We have 2 baby Hypo Alligator Snapping Turtles call The Caiman Swimming Hole home. Just like their older relatives at Gator Island these guys have some huge potential which will make them beautiful to look at with their unique Hypo, missing most black pigment, coloration.

Our fish residents in The Caiman Swiming Hole are both Tiger Oscar Fish, one with normal coloration and the other is bright albino each will grow to be about 18 inches.

Last but not least we are lucky enough to have a Fly River Turtle, also known as a Pig Nose Turtle which describes his unique snout like nose who looks more like a sea turtle with his cute grey flippers which help him glide through the water.

Next time you are at The Reptile Zoo make sure you don't miss all of our underwater friends, who knows they might even swim up to say hello!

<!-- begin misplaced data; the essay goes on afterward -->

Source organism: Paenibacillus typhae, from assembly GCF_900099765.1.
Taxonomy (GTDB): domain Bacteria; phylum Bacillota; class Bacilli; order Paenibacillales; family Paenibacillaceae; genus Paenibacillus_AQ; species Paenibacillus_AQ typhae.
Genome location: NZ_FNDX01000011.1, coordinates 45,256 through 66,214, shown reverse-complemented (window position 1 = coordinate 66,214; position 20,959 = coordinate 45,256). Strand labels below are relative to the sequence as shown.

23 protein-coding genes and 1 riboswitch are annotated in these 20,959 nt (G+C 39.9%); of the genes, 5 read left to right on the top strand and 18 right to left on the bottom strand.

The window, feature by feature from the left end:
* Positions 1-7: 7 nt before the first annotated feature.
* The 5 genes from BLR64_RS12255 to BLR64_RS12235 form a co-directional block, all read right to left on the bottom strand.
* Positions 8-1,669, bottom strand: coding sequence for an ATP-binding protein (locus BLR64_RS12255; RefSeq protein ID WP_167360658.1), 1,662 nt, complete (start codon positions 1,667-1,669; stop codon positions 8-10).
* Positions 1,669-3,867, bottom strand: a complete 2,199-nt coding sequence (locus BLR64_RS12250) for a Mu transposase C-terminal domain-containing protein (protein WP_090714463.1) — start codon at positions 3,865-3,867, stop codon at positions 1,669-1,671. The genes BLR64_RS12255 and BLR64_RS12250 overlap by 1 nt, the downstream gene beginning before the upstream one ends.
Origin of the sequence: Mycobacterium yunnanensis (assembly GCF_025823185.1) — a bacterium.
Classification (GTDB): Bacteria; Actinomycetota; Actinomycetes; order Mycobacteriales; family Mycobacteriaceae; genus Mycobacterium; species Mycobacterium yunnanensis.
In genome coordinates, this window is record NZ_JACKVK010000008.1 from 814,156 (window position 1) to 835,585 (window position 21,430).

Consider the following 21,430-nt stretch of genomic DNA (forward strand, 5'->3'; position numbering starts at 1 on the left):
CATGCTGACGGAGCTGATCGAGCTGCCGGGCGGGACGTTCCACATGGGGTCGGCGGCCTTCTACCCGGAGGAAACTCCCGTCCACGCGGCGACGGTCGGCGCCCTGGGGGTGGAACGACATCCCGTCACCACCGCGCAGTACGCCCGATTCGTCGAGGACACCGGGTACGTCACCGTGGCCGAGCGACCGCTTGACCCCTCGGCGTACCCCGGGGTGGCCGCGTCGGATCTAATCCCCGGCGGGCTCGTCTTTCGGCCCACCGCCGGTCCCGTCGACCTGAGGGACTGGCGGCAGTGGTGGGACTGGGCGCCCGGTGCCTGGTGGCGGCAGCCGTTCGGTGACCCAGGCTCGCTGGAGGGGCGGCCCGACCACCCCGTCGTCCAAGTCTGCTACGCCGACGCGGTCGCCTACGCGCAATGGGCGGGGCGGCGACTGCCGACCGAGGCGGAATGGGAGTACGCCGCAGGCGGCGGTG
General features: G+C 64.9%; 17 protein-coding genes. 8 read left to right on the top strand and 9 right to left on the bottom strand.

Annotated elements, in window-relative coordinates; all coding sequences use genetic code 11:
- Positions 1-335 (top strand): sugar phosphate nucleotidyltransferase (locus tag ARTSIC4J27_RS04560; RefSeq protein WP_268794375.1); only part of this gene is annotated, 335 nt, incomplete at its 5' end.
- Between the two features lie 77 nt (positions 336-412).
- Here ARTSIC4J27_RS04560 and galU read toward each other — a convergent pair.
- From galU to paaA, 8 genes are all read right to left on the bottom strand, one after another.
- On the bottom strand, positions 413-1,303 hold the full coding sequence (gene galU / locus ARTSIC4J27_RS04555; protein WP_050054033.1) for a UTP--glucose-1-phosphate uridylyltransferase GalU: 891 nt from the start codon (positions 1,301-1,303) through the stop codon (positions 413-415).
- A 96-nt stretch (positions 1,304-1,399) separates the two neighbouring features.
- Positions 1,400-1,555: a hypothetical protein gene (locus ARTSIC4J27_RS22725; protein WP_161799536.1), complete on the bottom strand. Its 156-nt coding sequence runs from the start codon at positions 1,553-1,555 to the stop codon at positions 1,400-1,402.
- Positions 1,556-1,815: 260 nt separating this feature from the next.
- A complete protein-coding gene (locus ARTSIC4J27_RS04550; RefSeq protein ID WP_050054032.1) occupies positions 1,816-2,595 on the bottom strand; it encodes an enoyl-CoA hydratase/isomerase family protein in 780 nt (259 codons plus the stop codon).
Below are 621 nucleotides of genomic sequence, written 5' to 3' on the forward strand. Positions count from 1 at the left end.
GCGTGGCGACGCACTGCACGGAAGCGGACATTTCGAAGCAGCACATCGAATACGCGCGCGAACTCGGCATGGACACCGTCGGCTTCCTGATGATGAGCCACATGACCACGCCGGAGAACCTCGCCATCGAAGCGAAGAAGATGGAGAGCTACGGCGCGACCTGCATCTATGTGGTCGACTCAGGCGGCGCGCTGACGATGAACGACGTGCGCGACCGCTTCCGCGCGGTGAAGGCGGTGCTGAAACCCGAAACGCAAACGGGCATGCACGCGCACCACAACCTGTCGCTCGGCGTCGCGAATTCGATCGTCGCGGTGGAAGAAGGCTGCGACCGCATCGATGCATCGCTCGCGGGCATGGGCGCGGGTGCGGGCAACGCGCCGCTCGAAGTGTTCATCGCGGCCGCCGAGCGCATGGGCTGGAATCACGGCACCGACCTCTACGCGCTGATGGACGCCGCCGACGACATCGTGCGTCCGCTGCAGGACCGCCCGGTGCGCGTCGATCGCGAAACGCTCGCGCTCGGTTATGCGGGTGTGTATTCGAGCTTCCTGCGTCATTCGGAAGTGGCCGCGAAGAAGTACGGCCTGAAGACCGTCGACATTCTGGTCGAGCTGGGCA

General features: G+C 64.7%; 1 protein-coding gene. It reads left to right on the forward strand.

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South African Photo Safari

FINALLY Founder Jay Brewer and the Prehistoric Inc. team have returned from their travels to South Africa! While they were there they kept busy visiting much of South Africa including Kruger National Park, Prehistoric Pets distributor Arno Naude, as well as the 2012 SOS² Reptile Expo where they got to see the exciting and growing reptile community of South Africa. We decided to keep today's blog text light and photo heavy, because photos of animals this majestic can do the talking all on their own! Check back in the coming weeks for video and even more photos from their trip !

 

 

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Destory the Gauntlet!

After many long years of precariously working in the famed Prehistoric Pets gauntlet it's time for destruction has come! 

 

 

By removing the gauntlet not only are we making more room for expansions to The Reptile Zoo, but also expansions for Prehistoric Pets breeding and caretaking faciliites! 

 

 

The large reticulated pythons who were previously housed in the gauntlet are already enjoying their new digs inside the top secret addition! Breeder and all around Go-To Man Tim O'Reilly has been in charge of the renovation while founder Jay Brewer is visiting Prehistoric's African fans at the SOS Reptile Expo.

 

 

As always Tim did not let Jay down! This part of the renovation and relocation was finished ahead of schedule with only the best precision!